May 24 2020

Narwhal’s Unicorn Horn πŸ¦„ πŸ¦„ πŸ¦„ πŸ¦„ πŸ¦„ πŸ¦„ πŸ¦„ πŸ¦„ πŸ¦„ πŸ¦„ πŸ¦„ πŸ¦„ πŸ¦„ πŸ¦„ πŸ¦„ πŸ¦„ πŸ¦„ πŸ¦„

One day, Dolphin 🐬 asked Narwhal, “why do you have a beautiful horn on your head?”

Narwhal said, “nannaanannnaaa naaa! I have a beautiful horn, because I am a unicorn πŸ¦„! Nannaanannnaaa naaa!
Dolphin 🐬 felt sad because her friend was bragging. She felt upset, and offended. She went to meet Seahorse and Craison. But they were busy with finding the perfect kelp for each other, and accidentally eating it!
But Craison gave Dolphin 🐬 some advice, “first ignore her. Then if she keeps being mean, brag about somethingΒ youΒ can do thatΒ sheΒ can’t do.”
For two days Dolphin 🐬 ignored Narwhal, but Narwhal kept bragging.
So Dolphin 🐬 bragged that she could breathe out of the water πŸ’¦. Narwhal felt sad that Dolphin 🐬 kept bragging, and she was upset. So Narwhal stopped bragging and then Dolphin 🐬 stopped too.
Dolphin 🐬 told Narwhal why she was bragging, because what Narwhal did (bragging) made her sad. Narwhal apologized, and Dolphin and Narwhal reunited.

About a narwhal’s horn: The horn on a narwhal’s head is actually a long tooth that helps it hunt (the horn can be ten feet long!)Β Known as “the unicorns of the sea,” narwhals are unique for the solitary tusk that protrudes through the tops of their heads. The horn is actually a canine front tooth that can reach as long as nine feet!Research has pinpointed many possibilities, suggesting the tusk is used as a sensory organ, helping the narwhal pick up changes in its environment. Males of the species may even use the horns to look for food or find mates. Firstly, the narwhal’s tusk is actually anΒ overgrown spiralized tooth and it’s one of only two teeth they’ll ever possess. In fact, if you were lucky enough spot a narwhal in the wild you may not even recognize it as a narwhal at all, since many of them lose their tusks over time (hence its mysterious and elusive reputation!). And while there are a few other animals that have similarly protruding teeth (like walruses and elephants), the narwhal tusk is unique still. Essentially, it’s an inside out tooth. The narwhal tusk is incredibly sensitive on the outside, with up to ten million nerve endings on each one. In 2014, researchers even foundΒ significant changes in heart rate when alternating solutions of high-salt and fresh water were exposed to the external surface of the tusk. I imagine this as similar to that feeling you get with really cold ice cream on a sensitive spot on your toothβ€”you knowβ€”but way worse. How in the world does the narwhal survive with such a thing in the frigid Arctic waters?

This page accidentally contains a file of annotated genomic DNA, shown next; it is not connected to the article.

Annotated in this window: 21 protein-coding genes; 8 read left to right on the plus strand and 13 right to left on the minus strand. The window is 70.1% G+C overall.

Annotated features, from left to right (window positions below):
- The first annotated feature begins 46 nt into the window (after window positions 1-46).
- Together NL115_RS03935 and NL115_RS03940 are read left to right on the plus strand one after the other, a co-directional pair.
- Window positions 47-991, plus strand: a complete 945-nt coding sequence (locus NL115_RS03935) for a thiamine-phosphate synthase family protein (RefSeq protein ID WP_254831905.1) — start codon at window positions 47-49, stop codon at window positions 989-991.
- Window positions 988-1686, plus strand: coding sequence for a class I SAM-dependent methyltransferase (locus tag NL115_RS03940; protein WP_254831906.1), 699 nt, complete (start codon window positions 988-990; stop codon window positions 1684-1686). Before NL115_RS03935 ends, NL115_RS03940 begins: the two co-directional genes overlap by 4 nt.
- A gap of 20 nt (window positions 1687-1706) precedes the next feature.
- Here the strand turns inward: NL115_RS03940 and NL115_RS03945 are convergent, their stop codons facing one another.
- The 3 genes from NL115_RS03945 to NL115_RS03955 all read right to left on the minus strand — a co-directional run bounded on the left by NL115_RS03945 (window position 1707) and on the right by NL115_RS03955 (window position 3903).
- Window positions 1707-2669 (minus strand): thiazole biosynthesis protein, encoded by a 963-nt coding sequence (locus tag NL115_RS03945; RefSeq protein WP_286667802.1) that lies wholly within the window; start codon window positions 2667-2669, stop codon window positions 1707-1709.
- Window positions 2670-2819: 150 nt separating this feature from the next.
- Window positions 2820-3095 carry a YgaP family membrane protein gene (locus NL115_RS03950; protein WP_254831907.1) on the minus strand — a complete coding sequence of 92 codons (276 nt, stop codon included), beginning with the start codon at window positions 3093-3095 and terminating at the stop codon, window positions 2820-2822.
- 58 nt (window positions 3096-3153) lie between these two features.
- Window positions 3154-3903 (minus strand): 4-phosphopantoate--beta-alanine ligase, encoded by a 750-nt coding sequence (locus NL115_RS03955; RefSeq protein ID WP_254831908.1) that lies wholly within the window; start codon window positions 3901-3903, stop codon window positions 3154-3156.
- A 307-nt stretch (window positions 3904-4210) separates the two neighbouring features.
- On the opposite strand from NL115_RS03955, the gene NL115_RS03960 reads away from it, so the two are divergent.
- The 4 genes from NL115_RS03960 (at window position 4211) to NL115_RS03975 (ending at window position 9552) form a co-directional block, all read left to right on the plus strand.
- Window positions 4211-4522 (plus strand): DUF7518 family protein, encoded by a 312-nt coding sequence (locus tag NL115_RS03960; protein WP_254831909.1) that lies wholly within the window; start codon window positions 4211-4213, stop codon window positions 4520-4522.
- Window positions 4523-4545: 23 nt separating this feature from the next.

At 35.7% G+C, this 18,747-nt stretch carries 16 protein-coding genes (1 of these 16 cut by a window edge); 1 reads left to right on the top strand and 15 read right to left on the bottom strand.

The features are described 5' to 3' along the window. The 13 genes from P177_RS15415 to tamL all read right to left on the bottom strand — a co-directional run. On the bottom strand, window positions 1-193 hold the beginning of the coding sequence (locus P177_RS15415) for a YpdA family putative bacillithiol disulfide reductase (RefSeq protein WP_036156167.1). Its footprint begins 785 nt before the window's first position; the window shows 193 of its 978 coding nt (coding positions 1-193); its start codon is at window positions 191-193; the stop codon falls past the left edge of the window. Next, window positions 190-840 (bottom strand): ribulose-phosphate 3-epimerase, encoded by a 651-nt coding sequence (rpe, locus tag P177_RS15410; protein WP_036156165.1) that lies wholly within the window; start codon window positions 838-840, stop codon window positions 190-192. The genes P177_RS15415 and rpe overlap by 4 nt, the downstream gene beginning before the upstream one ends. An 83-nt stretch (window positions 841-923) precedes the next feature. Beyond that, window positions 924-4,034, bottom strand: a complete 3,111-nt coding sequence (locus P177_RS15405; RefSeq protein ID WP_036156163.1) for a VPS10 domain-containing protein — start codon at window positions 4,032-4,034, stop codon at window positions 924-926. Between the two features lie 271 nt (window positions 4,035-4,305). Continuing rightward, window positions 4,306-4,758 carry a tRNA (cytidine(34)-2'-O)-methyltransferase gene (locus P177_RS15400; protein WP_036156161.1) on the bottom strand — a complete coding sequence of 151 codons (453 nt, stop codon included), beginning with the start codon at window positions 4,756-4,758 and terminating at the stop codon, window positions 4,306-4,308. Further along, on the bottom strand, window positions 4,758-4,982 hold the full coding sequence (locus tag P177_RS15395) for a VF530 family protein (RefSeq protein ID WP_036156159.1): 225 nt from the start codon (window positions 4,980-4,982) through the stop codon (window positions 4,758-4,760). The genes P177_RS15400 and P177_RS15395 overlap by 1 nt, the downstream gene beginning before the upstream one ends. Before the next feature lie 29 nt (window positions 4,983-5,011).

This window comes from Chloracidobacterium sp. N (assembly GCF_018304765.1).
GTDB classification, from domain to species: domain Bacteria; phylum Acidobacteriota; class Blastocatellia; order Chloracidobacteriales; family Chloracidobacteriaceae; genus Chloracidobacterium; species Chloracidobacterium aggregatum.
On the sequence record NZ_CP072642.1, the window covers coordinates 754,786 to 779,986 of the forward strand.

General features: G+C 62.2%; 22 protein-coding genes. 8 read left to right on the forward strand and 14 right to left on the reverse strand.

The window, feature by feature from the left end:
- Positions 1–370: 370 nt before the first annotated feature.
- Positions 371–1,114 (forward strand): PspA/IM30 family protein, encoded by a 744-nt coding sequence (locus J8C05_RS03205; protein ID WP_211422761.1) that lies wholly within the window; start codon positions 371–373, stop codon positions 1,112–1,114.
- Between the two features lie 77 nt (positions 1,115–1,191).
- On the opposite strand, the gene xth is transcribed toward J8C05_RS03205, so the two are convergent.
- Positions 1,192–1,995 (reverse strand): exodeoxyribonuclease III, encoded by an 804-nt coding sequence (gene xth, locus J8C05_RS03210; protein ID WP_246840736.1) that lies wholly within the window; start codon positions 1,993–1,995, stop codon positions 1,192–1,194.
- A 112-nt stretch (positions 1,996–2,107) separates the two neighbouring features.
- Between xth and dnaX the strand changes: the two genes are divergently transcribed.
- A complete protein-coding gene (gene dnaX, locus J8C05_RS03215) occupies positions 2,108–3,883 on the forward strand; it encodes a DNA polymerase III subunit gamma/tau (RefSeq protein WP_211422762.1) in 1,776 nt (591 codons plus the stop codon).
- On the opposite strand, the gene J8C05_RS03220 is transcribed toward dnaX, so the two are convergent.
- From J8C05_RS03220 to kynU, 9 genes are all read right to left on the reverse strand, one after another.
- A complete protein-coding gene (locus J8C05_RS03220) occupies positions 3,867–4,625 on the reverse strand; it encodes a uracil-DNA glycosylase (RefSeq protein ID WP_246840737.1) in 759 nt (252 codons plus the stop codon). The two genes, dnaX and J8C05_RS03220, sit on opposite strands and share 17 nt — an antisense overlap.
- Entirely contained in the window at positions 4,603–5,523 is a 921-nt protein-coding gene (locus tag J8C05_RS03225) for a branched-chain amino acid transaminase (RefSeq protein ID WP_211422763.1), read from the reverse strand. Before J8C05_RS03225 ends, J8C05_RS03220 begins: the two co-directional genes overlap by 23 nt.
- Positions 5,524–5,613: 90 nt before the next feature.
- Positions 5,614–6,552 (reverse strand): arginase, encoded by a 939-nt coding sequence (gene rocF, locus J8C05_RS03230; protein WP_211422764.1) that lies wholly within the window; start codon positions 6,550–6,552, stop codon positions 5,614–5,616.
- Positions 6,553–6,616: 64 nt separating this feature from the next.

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Posted May 24, 2020 by 1029505 in category Series

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